Tipping Point: Sport lost a sorcerer with the death of Shane Warne

We casual cricket fans had no clue what he could do but neither did the opposing batter

Shane Warne played Croke Park once. He'd have been as surprised as anyone to find this out, if only the few of us who were watching had ever been lucky enough to get to tell him. But he did and we couldn't take our eyes off him.

It was the summer of 2005 and the GAA season was coming to its apex. We were getting to that point in the summer where the privilege of getting to cover the games for a living starts to pickle ever so slightly and you only half-joke about bringing a sleeping bag to Croke Park along with your laptop.

Saturday was Dublin v Tyrone in football - the one with Owen Mulligan’s goal. Sunday was Cork v Clare in hurling - the one where Clare were huge underdogs but still led for every minute of the second half except the last one. One of those elemental weekends that come along every once in a while to give GAA followers notions. Sure why would we need any other sport when we have this?

Except, that summer, there was another show in town. The 2005 Ashes series began in July and ended in September and among the thousand other laurels thrown at it down the years it was, without question, the greatest obstacle to a productive day’s work ever devised. It was on terrestrial television, the two sides were matched to the nearest inch and it seemed you couldn’t go 15 minutes without something happening.


Cricket wasn’t supposed to be like this. Cricket is a sport for putting on in the background and getting on with your day. Cricket is maiden overs, third-wicket longueurs and a last trundle before lunch. Cricket is playing for five days and ending in a draw and nobody thinking this is odd.

Cricket is not exciting. But this was exciting. So much so that in those pre-smartphone days, those of us who wanted to keep up with it had to be a near a TV with it on at all times. Thankfully, the third test had had a big rain delay on the Saturday, allowing us to attend to sundry personal matters - hygiene, nutrition and the like.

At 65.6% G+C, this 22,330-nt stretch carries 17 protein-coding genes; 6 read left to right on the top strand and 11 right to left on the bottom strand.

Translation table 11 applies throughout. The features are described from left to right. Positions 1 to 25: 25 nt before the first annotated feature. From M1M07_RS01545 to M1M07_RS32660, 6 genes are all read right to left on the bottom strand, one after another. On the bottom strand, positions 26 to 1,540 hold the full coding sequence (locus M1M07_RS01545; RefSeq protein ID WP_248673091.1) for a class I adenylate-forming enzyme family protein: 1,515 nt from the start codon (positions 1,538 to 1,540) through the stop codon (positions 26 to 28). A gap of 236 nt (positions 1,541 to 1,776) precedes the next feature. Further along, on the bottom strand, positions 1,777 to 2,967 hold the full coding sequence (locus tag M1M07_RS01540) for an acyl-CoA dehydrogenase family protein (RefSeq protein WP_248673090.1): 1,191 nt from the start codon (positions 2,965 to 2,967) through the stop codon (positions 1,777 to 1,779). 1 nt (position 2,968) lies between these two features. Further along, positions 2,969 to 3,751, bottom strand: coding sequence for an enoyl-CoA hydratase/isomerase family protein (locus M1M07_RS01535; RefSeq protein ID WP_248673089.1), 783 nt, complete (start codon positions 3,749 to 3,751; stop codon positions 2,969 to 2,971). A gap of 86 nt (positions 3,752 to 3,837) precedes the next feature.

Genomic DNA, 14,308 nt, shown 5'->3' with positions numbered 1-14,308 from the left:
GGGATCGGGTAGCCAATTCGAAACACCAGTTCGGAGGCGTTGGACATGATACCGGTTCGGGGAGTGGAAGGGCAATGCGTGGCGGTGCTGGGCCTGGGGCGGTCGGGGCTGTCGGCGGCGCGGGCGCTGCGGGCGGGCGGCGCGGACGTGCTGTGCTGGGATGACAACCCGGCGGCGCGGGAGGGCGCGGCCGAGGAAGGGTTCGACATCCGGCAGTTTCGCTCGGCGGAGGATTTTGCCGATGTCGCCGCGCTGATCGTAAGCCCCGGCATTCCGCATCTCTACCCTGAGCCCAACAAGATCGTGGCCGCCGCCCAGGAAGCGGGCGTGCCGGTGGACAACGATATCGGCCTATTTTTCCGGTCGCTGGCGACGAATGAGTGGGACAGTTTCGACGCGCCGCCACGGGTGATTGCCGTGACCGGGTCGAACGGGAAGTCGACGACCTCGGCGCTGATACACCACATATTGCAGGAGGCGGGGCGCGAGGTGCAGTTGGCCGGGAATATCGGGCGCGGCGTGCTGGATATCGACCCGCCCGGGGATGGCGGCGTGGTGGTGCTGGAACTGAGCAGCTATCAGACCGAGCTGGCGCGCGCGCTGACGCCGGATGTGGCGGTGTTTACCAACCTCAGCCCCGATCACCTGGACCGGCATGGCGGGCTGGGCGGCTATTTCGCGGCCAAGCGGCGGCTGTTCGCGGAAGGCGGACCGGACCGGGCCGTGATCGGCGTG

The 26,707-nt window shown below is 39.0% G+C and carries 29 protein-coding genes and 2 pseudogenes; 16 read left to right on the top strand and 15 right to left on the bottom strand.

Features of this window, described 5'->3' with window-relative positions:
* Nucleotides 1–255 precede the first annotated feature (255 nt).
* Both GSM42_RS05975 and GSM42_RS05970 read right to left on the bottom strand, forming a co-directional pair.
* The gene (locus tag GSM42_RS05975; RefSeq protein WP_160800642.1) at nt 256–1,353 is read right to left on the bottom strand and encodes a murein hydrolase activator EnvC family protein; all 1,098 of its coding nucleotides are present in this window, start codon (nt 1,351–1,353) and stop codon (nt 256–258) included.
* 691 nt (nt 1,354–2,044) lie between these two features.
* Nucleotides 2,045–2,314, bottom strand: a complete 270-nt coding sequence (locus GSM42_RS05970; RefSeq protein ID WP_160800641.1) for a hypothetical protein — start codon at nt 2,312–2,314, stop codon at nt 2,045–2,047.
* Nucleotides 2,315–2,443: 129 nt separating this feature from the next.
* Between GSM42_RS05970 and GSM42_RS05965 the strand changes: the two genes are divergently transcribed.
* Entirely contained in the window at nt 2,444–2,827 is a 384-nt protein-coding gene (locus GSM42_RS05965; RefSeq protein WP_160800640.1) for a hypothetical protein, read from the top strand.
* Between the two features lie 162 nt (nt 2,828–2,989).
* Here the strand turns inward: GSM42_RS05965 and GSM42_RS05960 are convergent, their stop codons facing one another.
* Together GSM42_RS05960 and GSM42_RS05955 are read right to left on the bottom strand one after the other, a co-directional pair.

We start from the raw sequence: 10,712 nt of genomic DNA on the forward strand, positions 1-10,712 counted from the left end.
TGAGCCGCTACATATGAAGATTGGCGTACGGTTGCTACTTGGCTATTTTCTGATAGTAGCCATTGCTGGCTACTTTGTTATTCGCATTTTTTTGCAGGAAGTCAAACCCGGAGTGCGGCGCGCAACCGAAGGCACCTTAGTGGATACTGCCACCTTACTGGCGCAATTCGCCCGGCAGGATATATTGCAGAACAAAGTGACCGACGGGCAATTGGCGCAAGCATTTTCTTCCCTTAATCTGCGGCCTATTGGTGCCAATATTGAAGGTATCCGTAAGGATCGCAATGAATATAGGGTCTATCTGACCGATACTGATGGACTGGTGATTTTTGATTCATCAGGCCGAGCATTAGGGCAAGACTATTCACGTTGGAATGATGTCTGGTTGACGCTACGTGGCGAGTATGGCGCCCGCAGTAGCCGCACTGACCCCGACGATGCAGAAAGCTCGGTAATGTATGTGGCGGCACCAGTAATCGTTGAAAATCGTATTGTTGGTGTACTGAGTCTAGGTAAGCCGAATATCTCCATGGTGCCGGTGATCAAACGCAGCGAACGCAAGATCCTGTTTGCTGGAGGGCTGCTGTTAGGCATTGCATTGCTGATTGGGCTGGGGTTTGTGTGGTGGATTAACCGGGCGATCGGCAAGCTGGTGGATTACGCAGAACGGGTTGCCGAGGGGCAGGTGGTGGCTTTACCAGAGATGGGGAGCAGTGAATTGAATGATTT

But the rain stopped in mid-afternoon, just as we were arriving in Croker. And so, in the hour before the Dubs played Tyrone in the All-Ireland quarter-final, a few of us started tricking about with the TV in the ante-room behind the press box. Usually, this time would be filled with the RTÉ build-up to the game with nobody listening to a word of it. Instead, about a dozen of us were horseshoed around the box, watching Warne dig in with the bat and manfully hold the English attack at bay.

He eventually got out on 90, an innings that nobody had seen coming, least of all his opponents. The tide had turned against the Aussies but Warne was still plugging on. England were used to him terrorising them as a bowler so to find him doing the same now as a batsman was deeply, viscerally irritating to them. Which, naturally enough, only spurred him on.

The absolute joy he was taking in compiling a score to turn the match back Australia’s way radiated out from the screen. You didn’t need to know a single thing about cricket to understand it. Any sort of casual sports fan would have only had to watch five minutes of it to catch on to what was happening. He was unignorable - and he wasn’t even bowling.

For people who know their cricket intimately, Warne’s death over the weekend at the unspeakably young age of 52 must have felt like seeing one of the planets deleted. For the rest of us, the shock is maybe not as personal but it’s still completely stunning. Shane Warne can’t be dead. Shane Warne was what we’re all here for - to live, to play sport, to be.

These are dark times and sport has never felt so small. We often make big claims for it and it certainly shouldn’t take footage from Kyiv and Mariupol to remind us to wind our necks in. But if we have any defence, it’s that every once in a while, someone turns up and gives us no option but to get carried away.

Because at its best, sport is sorcery. When you watched Warne bowl, the commentators talked about flippers and zooters and wrong ‘uns and most of us sat on our couches not having the first notion what they meant by any of it. But the glory of him was that you didn’t need to. All you needed to know was that the batsman standing 22 yards away was equally in the dark.

There was always such theatre to a Warne bowling spell. He would pause at the start of his run-up and flip the ball a few times out of the back of his right hand into his left, as if showing the batsman that all he had to do here was click his fingers and magic would happen. He would lope up to the crease and send one down and it might do nothing or it might do everything.

But whatever it did, he would react. Sometimes in wide-eyed  disbelief, sometimes with a tight grimace, sometimes with a wry smile. All the time building a narrative, telling a story. All of it said: I am the best who has ever done this and I am coming to get you.

Pace bowlers are all about aggression and speed and are obviously thrilling to watch in their own way. But Warne’s bowling was all about disguise and feint and sleight of hand. And when he was in the zone, the delight and pleasure he took out of it all was no added extra. It was a fundamental part of the show. Warne never forgot that sport is about fun, that it’s right there in the name.

Sport has nothing really to offer in a time of catastrophe. But whatever we had, we have less of it today.

Malachy Clerkin

Malachy Clerkin

Malachy Clerkin is a sports writer with The Irish Times